Written by: Alex Curtis
Categories: Random Thoughts
Wired, on the Cult of Mac blog, posted a thoughtful article about the key part of the Apple Phone’s success—good mobile-phone-to-computer synchronization. It was a point made in a recent post by Engadget’s Ryan Block, and I’d say most people would agree with it.
But from that general and broad notion, I think Wired misses a lot of the progress Apple has already made with their existing applications. They also miss a large potential opportunity and downside of the introduction of an Apple Phone for Apple users.
We Don’t Need No Stinking Steroids!
The Wired article talks about iSync, and with an Apple Phone, we’re going to need an “iSync on Steroids.” My response is, don’t we already have that? On the Mac we have this app called iSync. The way I understand it (please correct my over-simplifations!), iSync is just a GUI front-end for just one aspect of the underlying Sync Services built into Mac OS X that can be used to coordinate specific data (contacts and events) on your Mac with other applications or devices. But Sync Services can be made to synchronize all kinds of data, not just contacts and events, and its use is not exclusive to the iSync app.
In the case of one syncable device, the iPod, earlier versions of iSync and iTunes shared a lot of their preferences. Today, Apple provides a lot of content synchronization for iPods through iTunes alone. Yes, there’s what we think of as iTunes related content, like music, videos, podcasts, but there’s also contacts (pulled from Address Book or Outlook 2003), events (pulled from iCal or Outlook 2003), Photos (pulled from iPhoto, Adobe Album or Elements), games (from the iTunes store) and notes. You don’t see each one of those “independent” applications launch every time you connect your iPod to your computer. Instead, iTunes manages all of this mass-content synchronization, and it’s cross platform on Mac OS X or Windows, to boot! It’s not one just one way, either.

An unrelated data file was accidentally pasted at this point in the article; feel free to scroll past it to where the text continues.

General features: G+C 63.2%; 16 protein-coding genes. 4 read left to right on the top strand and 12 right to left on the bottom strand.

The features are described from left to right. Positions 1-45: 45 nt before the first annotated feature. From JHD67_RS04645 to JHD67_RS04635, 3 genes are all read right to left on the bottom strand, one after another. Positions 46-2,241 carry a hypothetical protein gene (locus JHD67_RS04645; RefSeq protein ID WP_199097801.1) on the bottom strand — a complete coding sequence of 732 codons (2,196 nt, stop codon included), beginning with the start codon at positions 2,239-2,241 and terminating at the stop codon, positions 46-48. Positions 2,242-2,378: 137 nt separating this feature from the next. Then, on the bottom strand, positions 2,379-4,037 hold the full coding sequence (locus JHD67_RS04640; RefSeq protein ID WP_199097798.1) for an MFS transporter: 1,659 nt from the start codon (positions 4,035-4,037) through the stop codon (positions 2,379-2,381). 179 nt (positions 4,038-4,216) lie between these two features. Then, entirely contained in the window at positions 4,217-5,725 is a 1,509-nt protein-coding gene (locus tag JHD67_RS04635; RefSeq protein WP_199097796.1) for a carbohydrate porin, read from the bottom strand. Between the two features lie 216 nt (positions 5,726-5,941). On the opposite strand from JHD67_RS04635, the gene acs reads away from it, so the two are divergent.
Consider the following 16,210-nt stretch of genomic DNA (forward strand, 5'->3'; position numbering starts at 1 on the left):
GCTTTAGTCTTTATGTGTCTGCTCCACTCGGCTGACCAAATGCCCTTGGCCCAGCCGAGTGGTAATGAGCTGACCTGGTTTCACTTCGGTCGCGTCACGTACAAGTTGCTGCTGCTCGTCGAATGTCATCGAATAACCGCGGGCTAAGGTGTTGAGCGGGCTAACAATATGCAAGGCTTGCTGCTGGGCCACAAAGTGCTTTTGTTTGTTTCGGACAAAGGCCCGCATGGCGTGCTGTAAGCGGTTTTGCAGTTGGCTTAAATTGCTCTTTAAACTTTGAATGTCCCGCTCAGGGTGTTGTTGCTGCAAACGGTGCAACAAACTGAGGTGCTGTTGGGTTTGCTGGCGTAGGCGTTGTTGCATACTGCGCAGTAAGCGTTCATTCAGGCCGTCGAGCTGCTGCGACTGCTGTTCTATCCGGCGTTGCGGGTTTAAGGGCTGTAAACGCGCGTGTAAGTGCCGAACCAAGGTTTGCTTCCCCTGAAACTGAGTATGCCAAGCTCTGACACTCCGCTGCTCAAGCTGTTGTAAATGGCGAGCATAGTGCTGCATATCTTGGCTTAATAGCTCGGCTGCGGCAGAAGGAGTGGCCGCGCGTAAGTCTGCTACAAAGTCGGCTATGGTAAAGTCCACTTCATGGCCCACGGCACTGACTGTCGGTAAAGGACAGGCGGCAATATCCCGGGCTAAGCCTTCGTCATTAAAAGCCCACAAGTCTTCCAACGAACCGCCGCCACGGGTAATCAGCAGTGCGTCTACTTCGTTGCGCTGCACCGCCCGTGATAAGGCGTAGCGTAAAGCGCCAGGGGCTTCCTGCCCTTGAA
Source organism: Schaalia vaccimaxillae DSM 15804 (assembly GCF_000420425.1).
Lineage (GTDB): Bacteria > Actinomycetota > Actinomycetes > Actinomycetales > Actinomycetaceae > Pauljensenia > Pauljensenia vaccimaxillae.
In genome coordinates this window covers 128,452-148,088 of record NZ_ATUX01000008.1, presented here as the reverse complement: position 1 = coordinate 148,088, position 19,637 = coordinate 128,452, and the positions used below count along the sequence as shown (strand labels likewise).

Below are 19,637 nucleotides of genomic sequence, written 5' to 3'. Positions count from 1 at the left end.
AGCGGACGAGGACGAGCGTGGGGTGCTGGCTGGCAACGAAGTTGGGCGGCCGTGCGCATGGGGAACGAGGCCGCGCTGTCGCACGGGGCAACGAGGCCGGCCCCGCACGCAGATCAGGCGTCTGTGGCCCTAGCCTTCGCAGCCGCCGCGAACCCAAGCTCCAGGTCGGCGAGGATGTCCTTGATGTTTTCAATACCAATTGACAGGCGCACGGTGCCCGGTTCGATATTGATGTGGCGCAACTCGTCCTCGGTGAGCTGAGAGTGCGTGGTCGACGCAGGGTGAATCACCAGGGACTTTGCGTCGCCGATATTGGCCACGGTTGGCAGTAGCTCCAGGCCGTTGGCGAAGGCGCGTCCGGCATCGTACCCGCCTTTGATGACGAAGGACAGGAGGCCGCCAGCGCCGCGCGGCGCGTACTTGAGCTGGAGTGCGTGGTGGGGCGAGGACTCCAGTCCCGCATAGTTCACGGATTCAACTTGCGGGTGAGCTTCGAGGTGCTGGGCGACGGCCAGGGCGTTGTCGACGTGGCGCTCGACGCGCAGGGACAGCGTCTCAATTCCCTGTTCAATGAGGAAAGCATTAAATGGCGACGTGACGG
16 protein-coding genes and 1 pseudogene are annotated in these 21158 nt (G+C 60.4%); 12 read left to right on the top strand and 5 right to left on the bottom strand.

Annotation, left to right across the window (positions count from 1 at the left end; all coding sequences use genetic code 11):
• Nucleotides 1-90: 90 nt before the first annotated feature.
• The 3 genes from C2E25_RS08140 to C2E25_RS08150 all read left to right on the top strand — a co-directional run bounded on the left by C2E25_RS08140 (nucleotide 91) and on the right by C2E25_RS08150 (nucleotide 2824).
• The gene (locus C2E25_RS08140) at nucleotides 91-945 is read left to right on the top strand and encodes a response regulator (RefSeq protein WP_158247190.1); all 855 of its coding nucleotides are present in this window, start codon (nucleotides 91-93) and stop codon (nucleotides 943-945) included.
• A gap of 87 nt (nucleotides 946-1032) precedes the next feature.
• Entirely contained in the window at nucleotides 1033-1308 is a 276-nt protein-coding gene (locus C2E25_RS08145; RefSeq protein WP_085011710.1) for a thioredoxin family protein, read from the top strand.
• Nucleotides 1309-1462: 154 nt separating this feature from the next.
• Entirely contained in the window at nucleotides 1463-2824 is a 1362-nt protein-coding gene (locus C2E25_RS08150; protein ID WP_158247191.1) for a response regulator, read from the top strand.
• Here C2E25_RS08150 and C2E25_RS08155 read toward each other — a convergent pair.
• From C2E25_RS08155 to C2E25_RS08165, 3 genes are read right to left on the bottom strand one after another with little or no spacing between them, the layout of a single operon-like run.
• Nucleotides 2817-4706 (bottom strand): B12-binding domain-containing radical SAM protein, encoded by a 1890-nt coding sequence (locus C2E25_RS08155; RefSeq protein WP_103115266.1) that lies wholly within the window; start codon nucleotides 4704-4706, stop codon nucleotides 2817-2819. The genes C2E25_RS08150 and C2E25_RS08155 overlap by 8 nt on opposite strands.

Even though your iPod is primarily a content display device (as opposed to a data entry device), your iPod still has valuable information of its own to share. Music, video, and podcast playcounts and playback marks are sent from your iPod to iTunes. and iSync already allows for contact and calendars to be pulled from your phone back to it’s respective app on your Mac (I think in the case of the ROKR E1, this works with Outlook as well). There’s no reason a real data entry device, like an Apple Phone, that takes pictures, records audio and video, etc, couldn’t be made to sync back content to a computer as well. In fact, we’ve already seen evidence of this capability existing in the error codes of the latest iTunes 7, maybe for beta testers of an Apple Phone?
Opportunities and Pitfalls
So, I think that the synchronization technology Apple’s already put out suffices, without it being on steroids. But, to my other point, I think introducing an Apple Phone presents a double-edged sword. On one side, with a synchronization system in place on Mac and PC, Apple has a tremendous opportunity here to lure mobile manufacturers, and software and content developers into using it. Microsoft has ActiveSync, but anyone who uses it knows that it’s a closed system, a mess, and generally only works with Microsoft Mobile devices. An open, easy to use, cross-platform sync system via iTunes, has a lot of potential, and could entice many to buy more Apple products.
But there’s that pesky other side of the sword. It’s the side that I worry to even bring up on a Mac-centric site because we can all be zealots sometimes. Still, I think it needs to be said. My concern is that, just as with the iPod, Apple has the potential to close out other mobile device manufacturers from taking advantage of all these great synchronization technologies. True, with the iPod, it’s said to be done for our benefit—to ensure the best user experience; but is that an excuse for being anti-competitive? With the introduction of an Apple Phone, my big concern is that Apple may lock out competitive mobile devices from synchronizing content as well.
Before you start ripping on me in the comments, to counter my own point, there is evidence against this. Currently, iSync mobile device synchronization appears to use fairly open standards and specs for allowing a phone to sync with your Mac, and a number of the major manufacturers build to those specs (yes, there are a lot of them who unfortunately don’t). And this hasn’t happened with the one iTunes blessed phone—the Motorola ROKR—and there’s little to prevent manufacturers from creating their own technologies that work well. But we all know how lack-luster that ROKR is and as Mac users, we also know how difficult it is to ask developers to dedicate resources for a platform that is less than 10% of the market. There, I said it, let the comment flames begin!
I Still Want my Apple Mobile Phone!
An Apple mobile phone (or “Apple Mo-Pho” as I like to call it) that synchronizes perfectly with a Mac will be great for consumers. You know you want one! I hope Apple takes this opportunity to lure other mobile device manufacturers to the Mac platform, thus keeping them competitive while providing even more incentive for consumers to buy Apple’s great computers.